GM crop moratorium set to extend in SA

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The Agricultural Biotechnology Council of Australia (ABCA) is an industry initiative established to increase public awareness of, and encourage informed debate and decision-making about, gene technology. The organisation is supported by a number of agricultural sectors and organisations all working to ensure the Australian farming sector can appropriately access and adopt this technology for the benefit of Australian agriculture.

South Australia’s GM crop ban is set to be extended until 2025 after a bill put forward by the Greens passed the upper house by a single vote on 15 November. The bill is also expected to pass the lower house.

The current ban, due to expire on 1 September 2018, was to be debated next year, but the Greens successfully put forward a motion to extend it for another six years.

Grain Producers SA chair and Parilla farmer Wade Dabinett described the decision as as “unmitigated disaster”, not just for the grains industry but for the whole state.

“We have had a moratorium in place, which has put us a decade behind other states. I am flabbergasted that we have a policy in place with no public consultation,” Mr Dabinett said.

He said he did not understand how this topic was still being discussed.

“We continue to see this issue being kicked around like a political football at the expense of a significant industry – agriculture,” he said.

The National Farmers’ Federation (NFF) also expressed dismay following the move. NFF president Fiona Simson said the move would curtail the fortunes of SA’s grain growers. “Growers in all other grain-producing states are successfully growing GM canola, which has GM traits for weed management,” she said.

“Today’s actions by the South Australian upper house effectively put the state’s growers behind their national counterparts and, of equal concern, behind their international competitors. Frustratingly, the decision is at odds with established science and economic modelling and was made without any consultation with the farm sector.

“It is a disappointing situation when a government doesn’t bother to consult with the people that its decisions will most affect.” Ms Simson said the science was clear – food from GM crops was as safe as that from conventional crops.

CropLife Australia chief executive officer Matthew Cossey said independent market analysis undertaken by Mecardo in 2016 and 2017 clearly showed there was little evidence that SA growers achieved a premium for non-GM canola due to the ban. The Assistant Minister for Agriculture and Water Resources and Senator for South Australia, Anne Ruston, said the moratorium’s extension until 2025 was a threat to innovation in agriculture.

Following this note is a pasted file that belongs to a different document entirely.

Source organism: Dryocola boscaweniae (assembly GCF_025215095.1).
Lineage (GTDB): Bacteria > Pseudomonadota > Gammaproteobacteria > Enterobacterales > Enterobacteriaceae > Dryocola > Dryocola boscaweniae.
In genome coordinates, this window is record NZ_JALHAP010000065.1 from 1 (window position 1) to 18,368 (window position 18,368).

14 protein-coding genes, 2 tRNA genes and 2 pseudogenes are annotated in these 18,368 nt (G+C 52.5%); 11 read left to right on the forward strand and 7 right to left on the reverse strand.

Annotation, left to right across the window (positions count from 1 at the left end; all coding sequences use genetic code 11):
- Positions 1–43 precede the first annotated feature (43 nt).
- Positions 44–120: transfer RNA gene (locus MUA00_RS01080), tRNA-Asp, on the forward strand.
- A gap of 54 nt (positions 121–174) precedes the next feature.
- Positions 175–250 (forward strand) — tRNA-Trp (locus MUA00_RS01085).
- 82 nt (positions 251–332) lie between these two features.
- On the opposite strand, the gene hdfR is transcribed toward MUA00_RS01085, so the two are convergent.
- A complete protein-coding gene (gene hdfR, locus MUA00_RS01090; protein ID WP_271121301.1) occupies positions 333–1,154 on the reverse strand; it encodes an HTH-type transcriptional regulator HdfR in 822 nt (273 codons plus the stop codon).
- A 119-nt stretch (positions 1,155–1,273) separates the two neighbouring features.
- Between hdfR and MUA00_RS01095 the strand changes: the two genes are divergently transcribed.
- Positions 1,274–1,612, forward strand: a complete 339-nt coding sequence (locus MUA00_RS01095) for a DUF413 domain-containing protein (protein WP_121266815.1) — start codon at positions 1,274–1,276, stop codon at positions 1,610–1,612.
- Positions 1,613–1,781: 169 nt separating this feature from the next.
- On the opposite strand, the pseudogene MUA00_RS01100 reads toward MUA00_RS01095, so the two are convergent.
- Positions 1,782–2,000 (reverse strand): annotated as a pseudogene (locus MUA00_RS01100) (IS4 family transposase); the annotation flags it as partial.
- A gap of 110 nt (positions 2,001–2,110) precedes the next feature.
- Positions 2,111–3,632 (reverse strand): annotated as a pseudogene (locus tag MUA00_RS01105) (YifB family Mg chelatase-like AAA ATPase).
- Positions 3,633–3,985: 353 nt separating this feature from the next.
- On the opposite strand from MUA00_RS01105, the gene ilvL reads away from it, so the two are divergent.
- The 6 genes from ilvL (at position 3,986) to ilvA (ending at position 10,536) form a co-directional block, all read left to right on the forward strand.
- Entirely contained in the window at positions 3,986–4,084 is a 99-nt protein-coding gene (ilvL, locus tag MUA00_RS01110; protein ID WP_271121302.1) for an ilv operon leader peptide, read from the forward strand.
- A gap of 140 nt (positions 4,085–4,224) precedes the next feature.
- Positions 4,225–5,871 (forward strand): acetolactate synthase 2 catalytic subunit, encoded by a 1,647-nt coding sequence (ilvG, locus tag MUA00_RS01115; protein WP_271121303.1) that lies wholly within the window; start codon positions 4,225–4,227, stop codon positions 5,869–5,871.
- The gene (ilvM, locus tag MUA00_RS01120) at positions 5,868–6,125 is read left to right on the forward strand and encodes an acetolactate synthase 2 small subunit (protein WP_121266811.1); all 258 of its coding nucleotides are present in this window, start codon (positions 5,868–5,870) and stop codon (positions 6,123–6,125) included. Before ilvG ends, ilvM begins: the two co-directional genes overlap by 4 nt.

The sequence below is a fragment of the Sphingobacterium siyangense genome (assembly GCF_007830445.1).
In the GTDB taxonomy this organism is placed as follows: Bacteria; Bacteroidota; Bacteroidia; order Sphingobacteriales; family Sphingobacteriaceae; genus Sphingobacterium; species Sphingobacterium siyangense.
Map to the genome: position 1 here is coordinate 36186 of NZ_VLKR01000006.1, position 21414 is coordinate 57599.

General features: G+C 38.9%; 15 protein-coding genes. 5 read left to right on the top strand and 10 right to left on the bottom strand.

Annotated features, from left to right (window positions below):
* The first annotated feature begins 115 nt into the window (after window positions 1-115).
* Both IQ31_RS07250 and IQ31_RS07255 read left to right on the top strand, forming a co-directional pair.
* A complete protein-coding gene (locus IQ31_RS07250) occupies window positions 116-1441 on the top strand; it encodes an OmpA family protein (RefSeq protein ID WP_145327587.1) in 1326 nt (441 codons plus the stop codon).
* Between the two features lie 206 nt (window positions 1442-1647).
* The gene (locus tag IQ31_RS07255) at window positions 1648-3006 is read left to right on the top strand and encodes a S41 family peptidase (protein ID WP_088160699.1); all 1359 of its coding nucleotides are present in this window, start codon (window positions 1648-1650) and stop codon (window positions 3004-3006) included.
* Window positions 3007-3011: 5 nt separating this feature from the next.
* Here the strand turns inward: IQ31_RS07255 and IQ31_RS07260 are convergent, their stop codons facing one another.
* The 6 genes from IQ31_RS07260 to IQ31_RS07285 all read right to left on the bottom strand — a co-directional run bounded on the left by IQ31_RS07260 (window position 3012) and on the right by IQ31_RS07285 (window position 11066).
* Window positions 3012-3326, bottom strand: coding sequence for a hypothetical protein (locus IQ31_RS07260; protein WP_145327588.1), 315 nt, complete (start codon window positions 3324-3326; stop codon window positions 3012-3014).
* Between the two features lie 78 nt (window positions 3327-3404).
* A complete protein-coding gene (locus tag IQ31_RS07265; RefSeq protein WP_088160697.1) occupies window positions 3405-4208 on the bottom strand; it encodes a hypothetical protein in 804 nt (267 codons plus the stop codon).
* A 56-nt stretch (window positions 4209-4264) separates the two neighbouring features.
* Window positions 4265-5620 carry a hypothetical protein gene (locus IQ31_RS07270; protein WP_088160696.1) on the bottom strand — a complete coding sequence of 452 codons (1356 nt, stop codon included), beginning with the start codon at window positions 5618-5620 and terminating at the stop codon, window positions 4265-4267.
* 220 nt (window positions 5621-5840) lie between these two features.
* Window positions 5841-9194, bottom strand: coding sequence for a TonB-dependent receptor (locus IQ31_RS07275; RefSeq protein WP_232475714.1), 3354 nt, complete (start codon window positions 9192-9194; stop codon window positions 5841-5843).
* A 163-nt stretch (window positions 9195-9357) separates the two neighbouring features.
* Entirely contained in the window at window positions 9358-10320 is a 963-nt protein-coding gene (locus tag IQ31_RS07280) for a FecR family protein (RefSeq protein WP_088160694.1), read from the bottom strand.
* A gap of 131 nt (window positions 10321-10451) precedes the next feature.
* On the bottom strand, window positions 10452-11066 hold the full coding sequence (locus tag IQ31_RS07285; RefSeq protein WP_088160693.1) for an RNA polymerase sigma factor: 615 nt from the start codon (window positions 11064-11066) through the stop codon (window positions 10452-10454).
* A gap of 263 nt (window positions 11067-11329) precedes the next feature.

Research in the pipeline

A licence for the commercial release in Australia of a GM canola with boosted omega-3 oil content (so-called ‘DHA canola’) is being sought from the Gene Technology Regulator.

The GM canola contains seven introduced genes involved in fatty acid biosynthesis. The genes are sourced from yeast and marine microalgae and encode enzymes that help the GM canola accumulate a high proportion of docosahexaenoic acid (DHA).

Long-chain fatty acids such as DHA, which are widely used as human dietary supplements, are normally sourced from wild-caught fish oils and algal oils.

Nuseed Australia, which developed the GM canola in partnership with the GRDC and CSIRO, is seeking to commercially release it across Australia (excluding SA and Tasmania where bans are in place for marketing purposes) for use in both the food and feed chains.

Australia’s food regulator, Food Standards Australia New Zealand, is assessing Nuseed’s application to approve food derived from this GM canola and has completed a safety assessment.

The draft report concluded that food derived from the GM canola would be as safe as food derived from other commercial canola varieties. A GM safflower modified for high oleic acid composition in the seed, for use in industry as a replacement for petroleum-based precursors in the manufacture of plastics, lubricants and cosmetics, may also soon be available commercially. GO Resources Pty Ltd has applied for a commercial licence from the Gene Technology Regulator.

Field trial licence applications for buffalo grass modified for herbicide tolerance and dwarf phenotype, developed by RMIT, and perennial ryegrass genetically modified for fructan biosynthesis by Victoria’s Department of Economic Development, Jobs, Transport and Resources are also in the pipeline.

GRDC Research Code AAA00010

More information:

Australian Biotechnology Concil of Australia